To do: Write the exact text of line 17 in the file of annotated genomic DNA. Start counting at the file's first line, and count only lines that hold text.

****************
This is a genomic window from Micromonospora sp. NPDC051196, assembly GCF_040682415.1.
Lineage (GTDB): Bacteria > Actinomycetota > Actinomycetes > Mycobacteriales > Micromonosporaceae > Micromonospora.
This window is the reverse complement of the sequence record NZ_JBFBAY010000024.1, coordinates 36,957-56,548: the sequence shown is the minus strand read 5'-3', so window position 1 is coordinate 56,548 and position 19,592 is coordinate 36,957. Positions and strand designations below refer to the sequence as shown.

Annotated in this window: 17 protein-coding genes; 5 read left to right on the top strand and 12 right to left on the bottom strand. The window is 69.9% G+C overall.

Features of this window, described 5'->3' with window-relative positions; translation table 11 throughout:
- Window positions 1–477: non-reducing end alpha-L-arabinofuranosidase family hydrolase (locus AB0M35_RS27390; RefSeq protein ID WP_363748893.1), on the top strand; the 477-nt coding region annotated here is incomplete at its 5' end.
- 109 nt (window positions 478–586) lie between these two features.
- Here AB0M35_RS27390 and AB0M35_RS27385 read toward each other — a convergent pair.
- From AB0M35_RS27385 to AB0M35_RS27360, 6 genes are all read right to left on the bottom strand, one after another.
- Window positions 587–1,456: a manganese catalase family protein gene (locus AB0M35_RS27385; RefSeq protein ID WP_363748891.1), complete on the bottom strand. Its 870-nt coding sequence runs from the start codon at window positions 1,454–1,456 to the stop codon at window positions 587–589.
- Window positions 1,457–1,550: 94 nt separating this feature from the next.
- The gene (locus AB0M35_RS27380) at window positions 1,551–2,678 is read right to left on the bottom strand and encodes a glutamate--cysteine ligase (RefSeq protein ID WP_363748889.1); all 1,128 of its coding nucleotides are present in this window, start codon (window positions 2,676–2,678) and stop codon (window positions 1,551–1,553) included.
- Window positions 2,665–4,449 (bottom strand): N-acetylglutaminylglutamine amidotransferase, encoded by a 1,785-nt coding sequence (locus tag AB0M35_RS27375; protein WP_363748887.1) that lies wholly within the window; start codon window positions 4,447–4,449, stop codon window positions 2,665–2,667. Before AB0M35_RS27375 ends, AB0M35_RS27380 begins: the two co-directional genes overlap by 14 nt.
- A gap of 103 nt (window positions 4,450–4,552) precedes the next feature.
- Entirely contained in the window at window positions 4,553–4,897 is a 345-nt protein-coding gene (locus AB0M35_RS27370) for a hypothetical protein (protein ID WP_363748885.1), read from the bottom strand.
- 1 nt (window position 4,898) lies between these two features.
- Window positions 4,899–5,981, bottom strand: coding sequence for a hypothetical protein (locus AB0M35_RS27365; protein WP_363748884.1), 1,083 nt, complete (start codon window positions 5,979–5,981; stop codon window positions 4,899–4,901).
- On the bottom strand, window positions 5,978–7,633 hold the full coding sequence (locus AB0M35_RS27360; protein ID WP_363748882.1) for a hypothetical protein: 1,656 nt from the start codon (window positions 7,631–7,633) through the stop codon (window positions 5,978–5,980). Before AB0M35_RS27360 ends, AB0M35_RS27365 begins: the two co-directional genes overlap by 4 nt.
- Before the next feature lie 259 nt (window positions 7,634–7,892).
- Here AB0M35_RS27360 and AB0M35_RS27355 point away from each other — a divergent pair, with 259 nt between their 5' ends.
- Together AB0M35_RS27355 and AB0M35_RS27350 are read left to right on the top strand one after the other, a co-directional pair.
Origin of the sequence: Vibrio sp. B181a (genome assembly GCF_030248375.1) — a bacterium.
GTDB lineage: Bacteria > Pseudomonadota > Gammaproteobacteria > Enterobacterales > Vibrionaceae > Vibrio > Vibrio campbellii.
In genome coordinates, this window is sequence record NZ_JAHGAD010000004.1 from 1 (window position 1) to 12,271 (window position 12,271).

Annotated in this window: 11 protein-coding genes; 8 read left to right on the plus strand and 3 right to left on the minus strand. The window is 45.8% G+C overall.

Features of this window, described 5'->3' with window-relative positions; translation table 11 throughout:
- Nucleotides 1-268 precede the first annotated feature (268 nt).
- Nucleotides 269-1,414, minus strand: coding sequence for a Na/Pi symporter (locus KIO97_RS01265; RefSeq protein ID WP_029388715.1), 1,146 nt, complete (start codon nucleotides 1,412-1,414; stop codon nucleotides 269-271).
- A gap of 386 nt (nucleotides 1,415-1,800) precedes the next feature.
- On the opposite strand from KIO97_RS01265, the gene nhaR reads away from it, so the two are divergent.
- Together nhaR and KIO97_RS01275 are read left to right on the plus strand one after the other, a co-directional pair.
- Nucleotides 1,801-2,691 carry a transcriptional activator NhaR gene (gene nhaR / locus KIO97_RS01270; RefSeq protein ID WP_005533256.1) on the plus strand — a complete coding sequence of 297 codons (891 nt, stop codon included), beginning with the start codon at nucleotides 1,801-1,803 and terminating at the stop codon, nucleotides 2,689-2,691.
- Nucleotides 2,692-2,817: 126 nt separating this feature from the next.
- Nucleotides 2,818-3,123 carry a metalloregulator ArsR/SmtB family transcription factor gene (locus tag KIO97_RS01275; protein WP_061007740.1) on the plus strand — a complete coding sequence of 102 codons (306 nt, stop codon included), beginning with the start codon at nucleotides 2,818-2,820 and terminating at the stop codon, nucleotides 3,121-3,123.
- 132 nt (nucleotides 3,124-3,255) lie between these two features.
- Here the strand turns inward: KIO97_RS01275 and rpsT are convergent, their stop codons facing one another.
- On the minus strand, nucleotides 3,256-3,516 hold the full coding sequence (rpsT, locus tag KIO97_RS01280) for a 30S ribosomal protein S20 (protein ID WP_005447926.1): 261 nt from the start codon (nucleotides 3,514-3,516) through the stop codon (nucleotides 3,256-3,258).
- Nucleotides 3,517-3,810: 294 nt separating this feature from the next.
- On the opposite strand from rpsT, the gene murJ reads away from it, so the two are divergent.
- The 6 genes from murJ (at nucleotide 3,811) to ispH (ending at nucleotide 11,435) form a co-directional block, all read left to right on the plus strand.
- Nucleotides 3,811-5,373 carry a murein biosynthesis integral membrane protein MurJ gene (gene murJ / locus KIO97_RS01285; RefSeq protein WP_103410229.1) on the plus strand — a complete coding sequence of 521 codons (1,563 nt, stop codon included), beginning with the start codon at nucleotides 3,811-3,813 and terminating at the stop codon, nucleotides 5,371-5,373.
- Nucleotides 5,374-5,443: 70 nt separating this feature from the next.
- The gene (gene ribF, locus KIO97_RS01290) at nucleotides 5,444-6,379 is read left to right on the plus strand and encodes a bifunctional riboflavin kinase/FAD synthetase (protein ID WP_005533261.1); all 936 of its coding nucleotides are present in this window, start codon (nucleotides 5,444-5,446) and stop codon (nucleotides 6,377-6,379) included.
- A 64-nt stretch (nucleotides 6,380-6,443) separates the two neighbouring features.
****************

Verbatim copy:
- Window positions 4,899–5,981, bottom strand: coding sequence for a hypothetical protein (locus AB0M35_RS27365; protein WP_363748884.1), 1,083 nt, complete (start codon window positions 5,979–5,981; stop codon window positions 4,899–4,901).